A Missouri Army veteran recently received a gift that keeps on giving thanks to the organizations “Welcome Home” and “Cars4Heroes.” Robert Scott Gardner, a veteran who has been trying to earn a living selling his art, was the chosen recipient.
“My job right now and what I’ve decided to do with my life is to create art,” he explained. “I had a small, compact vehicle and I paint often large. So, when I would be asked to bring paintings to a show or to exhibit some place I can’t get them there myself.”
Gardner claims that he truly feels blessed to receive such a helpful gift from folks who probably don’t even know him on a personal basis. “It’s very humbling. I guess it’s the best word to say because most of my life I haven’t felt like I deserve that,” said Gardner.
After a successful career in the military, Gardner received an honorable discharge. He then got married and went to Maryville University to study art. “At the time, I was doing very, very well,” Gardner explained. “I was selling art, back in the ’80s, to people that knew me. My wife at the time kept wanting me to put it into a gallery but I didn’t have the confidence to do that yet.”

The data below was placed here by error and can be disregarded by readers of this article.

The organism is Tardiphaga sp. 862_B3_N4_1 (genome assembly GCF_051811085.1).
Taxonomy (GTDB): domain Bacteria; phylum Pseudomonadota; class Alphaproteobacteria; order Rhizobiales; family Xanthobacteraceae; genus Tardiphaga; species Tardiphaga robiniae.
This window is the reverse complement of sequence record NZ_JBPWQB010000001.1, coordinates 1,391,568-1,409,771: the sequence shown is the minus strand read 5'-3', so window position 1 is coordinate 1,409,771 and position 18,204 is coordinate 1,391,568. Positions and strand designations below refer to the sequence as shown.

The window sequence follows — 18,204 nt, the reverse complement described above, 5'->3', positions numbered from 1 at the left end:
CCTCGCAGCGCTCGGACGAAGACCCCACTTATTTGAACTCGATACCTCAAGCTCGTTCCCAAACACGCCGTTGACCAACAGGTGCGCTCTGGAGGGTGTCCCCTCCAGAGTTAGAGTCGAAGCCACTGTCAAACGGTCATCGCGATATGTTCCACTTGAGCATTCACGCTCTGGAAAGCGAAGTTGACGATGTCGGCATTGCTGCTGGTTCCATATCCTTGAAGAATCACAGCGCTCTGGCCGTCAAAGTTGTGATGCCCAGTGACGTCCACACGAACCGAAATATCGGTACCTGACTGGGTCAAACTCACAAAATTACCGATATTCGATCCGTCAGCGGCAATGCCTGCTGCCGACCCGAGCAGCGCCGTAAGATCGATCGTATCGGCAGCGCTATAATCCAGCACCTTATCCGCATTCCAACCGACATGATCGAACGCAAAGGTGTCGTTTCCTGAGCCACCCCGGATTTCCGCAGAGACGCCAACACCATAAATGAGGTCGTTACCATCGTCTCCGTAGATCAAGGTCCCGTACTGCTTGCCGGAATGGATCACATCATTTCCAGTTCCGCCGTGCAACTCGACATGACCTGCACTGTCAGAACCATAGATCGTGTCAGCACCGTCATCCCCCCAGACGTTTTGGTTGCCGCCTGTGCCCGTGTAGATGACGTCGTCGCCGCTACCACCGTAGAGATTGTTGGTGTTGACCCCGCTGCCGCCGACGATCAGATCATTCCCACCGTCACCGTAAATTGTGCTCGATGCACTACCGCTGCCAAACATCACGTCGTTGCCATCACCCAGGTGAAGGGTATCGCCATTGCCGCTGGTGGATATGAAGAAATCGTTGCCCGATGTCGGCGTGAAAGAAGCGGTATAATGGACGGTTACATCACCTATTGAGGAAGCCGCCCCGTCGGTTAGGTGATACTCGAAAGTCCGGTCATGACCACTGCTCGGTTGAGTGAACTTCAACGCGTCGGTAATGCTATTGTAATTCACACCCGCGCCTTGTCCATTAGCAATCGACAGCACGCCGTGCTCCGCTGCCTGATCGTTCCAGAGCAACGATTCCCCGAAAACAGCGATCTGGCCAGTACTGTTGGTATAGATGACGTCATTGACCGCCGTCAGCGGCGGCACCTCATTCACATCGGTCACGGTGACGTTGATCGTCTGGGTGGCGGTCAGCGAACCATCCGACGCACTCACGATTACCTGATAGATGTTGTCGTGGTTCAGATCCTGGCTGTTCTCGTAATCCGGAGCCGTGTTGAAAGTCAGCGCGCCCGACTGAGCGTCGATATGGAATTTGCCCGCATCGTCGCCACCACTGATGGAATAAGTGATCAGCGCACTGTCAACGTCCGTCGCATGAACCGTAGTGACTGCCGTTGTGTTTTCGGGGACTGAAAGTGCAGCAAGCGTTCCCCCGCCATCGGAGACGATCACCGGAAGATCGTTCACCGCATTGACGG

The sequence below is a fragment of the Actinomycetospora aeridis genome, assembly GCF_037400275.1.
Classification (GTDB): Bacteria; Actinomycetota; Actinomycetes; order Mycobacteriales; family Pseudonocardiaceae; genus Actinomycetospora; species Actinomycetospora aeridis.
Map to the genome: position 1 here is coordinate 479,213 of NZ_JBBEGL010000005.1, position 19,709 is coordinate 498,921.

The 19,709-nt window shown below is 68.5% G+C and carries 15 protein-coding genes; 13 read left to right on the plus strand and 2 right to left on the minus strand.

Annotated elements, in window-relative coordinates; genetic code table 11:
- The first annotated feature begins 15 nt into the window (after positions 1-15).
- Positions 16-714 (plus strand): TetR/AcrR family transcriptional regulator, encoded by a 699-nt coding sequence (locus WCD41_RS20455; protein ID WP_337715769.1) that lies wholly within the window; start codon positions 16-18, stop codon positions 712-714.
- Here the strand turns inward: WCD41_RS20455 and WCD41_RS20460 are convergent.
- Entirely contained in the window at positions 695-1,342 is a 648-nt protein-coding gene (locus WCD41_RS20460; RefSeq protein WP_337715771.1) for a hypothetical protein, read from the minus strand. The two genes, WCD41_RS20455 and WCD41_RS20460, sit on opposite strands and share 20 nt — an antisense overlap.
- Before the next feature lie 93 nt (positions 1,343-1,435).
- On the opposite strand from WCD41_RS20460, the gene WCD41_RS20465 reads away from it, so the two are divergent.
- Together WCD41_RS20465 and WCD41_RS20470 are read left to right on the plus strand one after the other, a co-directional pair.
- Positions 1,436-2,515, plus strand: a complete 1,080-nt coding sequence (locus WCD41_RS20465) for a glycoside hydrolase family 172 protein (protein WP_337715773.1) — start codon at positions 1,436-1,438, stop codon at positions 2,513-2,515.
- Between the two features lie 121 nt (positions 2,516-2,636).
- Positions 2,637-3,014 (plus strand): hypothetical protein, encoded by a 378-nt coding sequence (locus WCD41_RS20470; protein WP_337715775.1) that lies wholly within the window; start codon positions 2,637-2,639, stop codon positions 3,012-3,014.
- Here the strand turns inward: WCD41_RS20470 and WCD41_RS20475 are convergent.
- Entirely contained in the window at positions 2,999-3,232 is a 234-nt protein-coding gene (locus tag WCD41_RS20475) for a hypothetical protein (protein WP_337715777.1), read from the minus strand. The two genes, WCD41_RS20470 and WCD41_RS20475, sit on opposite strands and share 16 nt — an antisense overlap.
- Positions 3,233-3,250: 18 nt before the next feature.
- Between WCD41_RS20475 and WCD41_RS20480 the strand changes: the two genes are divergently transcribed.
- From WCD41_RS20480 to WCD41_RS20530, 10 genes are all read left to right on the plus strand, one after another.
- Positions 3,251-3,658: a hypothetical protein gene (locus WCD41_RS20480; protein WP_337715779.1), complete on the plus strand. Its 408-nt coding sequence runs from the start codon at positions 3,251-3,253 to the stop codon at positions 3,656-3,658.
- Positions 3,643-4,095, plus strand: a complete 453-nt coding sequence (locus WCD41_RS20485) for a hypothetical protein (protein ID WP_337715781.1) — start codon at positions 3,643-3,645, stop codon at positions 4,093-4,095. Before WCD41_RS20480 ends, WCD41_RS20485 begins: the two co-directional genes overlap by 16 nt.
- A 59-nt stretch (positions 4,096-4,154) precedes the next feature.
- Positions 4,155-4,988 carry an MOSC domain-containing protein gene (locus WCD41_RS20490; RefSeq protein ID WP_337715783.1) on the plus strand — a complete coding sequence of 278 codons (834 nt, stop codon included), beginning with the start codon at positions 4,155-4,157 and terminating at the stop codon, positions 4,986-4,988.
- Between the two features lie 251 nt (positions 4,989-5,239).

Unfortunately, before finishing school, Gardner went through a rough divorce where his ex-wife took just about all of his work and sold it to a St. Louis Gallery due to Gardner’s outstanding debt to her. “A couple of years ago I was watching TV and there was a show on the ‘Starz,’ the movie channel, and I’m 99% sure that as I was watching this show, a piece of my art was sitting hanging on wall in the set of this show, in a mansion and I’m like, that’s my painting,” he claimed.
That’s when Gardner’s life went downhill. He began to cope with PTSD while struggling to find work and make ends meet. It was then that he reached out to “Welcome Home” for support to get back on his feet. The organization was able to work together with “Cars4Heroes” to obtain just what Gardner needed to get his art career back on track.
Megan Sievers, Welcome Home’s Developmental Director, believed that the best way to honor a veteran’s sacrifice is to give them a better life back at home. “Part of that process in helping a veteran transition and get back to a greater quality of life that they deserve is to have reliable transportation, to get to and from work, to get to and from the store, things that we might take for granted on a daily basis with our vehicle,” she said.
“For Scott, since he has gotten back on his feet and is doing phenomenal, this will provide him that one extra step up and order to even do more and go beyond probably what he thought he could do before,” explained Sievers.